PLOT: The story of a young man’s mental breakdown is told in flashbacks as friends and family are interviewed by a detective outside the home where the killer is holed up with a couple of hostages.

Still from My Son, My Son, What Have Ye Done (2009)

WHY IT WON’T MAKE THE LIST: It’s twice as weird as Bad Lieutenant: Port of Call New Orleans, Werner Herzog’s other 2009 offering, but only half as entertaining.

COMMENTS:  No movie in the world that could live up to the promise of the credit, “David Lynch Presents a Werner Herzog Film.”  My Son, My Son, What Have Ye Done is among those movies.  Based on a real-life case with the details changed drastically, the film begins with a gruesome murder then proceeds to explain the mystery through flashbacks and trips inside the diseased mind of the killer.  The main problem with the movie is that the answer we get for the slayer’s motivation amounts to little more than “because he’s nuts.”  There’s a top-notch weird cast here, but the performances are uneven.  With his intense eyes under a lowering brow and odd non-sequiturs, Michael Shannon (last seen ’round these parts as the paranoid insectophobe in Bug) is credibly crazed.  In fact, Shannon’s been acting so off-kilter since returning from a kayaking trip to Peru that fiancée Chloë Sevigny and pal Udo Kier don’t appear at all shocked to find themselves being interviewed by homicide detective Willem Dafoe outside the flamingo-pink home where the madman has holed up with two hostages.  Kier, who’s just replaced Shannon in his avant-garde production of the Oresteia because the actor was getting too excitable when asked to play the scene where he murders his mother, is more an outside observer of the man’s madness than a participant, so his cool, politely dismayed reaction to the tragedy is understandable and even a little amusing. On the other hand, it’s hard to figure out why Sevigny is going full steam ahead with honeymoon plans after Shannon tells her he sees Continue reading CAPSULE: MY SON, MY SON, WHAT HAVE YE DONE (2009)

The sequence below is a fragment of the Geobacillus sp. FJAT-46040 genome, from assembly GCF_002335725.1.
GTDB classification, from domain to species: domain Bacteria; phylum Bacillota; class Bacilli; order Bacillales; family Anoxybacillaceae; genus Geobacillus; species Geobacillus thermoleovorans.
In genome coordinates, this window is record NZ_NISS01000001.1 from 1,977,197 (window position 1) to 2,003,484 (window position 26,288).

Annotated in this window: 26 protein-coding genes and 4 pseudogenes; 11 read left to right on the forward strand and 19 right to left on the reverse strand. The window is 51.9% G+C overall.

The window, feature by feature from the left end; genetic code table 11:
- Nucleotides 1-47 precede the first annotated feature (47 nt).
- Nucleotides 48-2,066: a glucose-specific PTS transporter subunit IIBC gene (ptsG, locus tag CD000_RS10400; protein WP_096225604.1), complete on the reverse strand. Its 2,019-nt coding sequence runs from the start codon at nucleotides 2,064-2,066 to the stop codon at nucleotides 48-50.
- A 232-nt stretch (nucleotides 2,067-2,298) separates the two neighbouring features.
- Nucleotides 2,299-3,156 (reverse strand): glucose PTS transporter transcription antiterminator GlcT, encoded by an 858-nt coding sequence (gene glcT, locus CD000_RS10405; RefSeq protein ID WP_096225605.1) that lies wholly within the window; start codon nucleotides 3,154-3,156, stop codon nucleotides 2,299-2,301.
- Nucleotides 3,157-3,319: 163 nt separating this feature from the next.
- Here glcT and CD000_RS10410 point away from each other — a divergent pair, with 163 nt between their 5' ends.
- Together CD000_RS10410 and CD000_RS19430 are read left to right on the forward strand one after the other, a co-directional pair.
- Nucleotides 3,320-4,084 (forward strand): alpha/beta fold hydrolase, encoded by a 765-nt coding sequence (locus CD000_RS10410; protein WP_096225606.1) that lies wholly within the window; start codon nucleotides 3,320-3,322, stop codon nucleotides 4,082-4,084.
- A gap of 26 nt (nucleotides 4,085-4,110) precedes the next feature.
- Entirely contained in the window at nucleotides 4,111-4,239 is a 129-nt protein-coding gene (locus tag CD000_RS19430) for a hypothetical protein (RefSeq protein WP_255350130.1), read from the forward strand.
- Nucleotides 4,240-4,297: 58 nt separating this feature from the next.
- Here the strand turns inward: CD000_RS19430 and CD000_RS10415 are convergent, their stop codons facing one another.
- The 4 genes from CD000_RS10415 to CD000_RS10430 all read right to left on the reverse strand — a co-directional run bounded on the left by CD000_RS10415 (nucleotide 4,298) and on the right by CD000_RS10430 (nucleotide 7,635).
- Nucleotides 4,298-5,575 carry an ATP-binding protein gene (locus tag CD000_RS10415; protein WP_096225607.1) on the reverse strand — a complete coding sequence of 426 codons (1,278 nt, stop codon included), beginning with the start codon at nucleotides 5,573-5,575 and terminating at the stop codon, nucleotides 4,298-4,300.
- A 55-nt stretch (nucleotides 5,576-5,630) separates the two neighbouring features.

RECOMMENDED AS WEIRD: WINTER OF FROZEN DREAMS (2009)

DIRECTED BY:  Eric Mandelbaum

FEATURING: Thora Birch, , Brendan Sexton III, Leo Fitzpatrick, Dean Winters

PLOT: An unambitious young man balances uneasy alliances with the authorities and his psychopathic girlfriend when she involves him in a meretricious murder case.

Still from Winter of Frozen Dreams (2009)

WHY IT SHOULD MAKE THE LIST:  Non linear story telling, oddball characters and incomprehensible motivations combine to weave a tapestry of weirdness in this contemporary film noir mystery.

COMMENTS:  Some movies don’t have to be garishly bizarre to be weird.  Winter of Frozen Dreams employs a soft, almost poetic production style to tell a tawdry tale of twisted topics set down as causally as if the story were an episode of the Donna Reed Show.  The nonlinear plot is partially presented through the flashbacks and subjective impressions of a cast of oddball, unsavory characters whose disorganized, irrational lives inexplicably intersect in a convoluted morass of lies, depravity, deceit and murder.

Set in 1977 Madison, Wisconsin, Winter of Frozen Dreams relates the events of the notorious Hoffman murder case.  On Christmas day, Gerald Davies walked into the police department and announced that he had helped his girlfriend dispose of a bloodied, battered corpse at the Blackhawk Ski jump park near Middleton.  Police accompanied him to retrieve the body of Harry Berge and a series of perplexing events began to unfold that led to the arrest of Barbara Hoffman.  The case drew a great deal of attention because it was the first televised murder trial in the state.

Of even greater interest to the public was the fact that the accused was a beautiful girl with an IQ over 140 who led a triple life.  In addition to being a straight ‘A’ biochemistry student at the University of Wisconsin, Barbara Hoffman was a psychopathic whore and Continue reading RECOMMENDED AS WEIRD: WINTER OF FROZEN DREAMS (2009)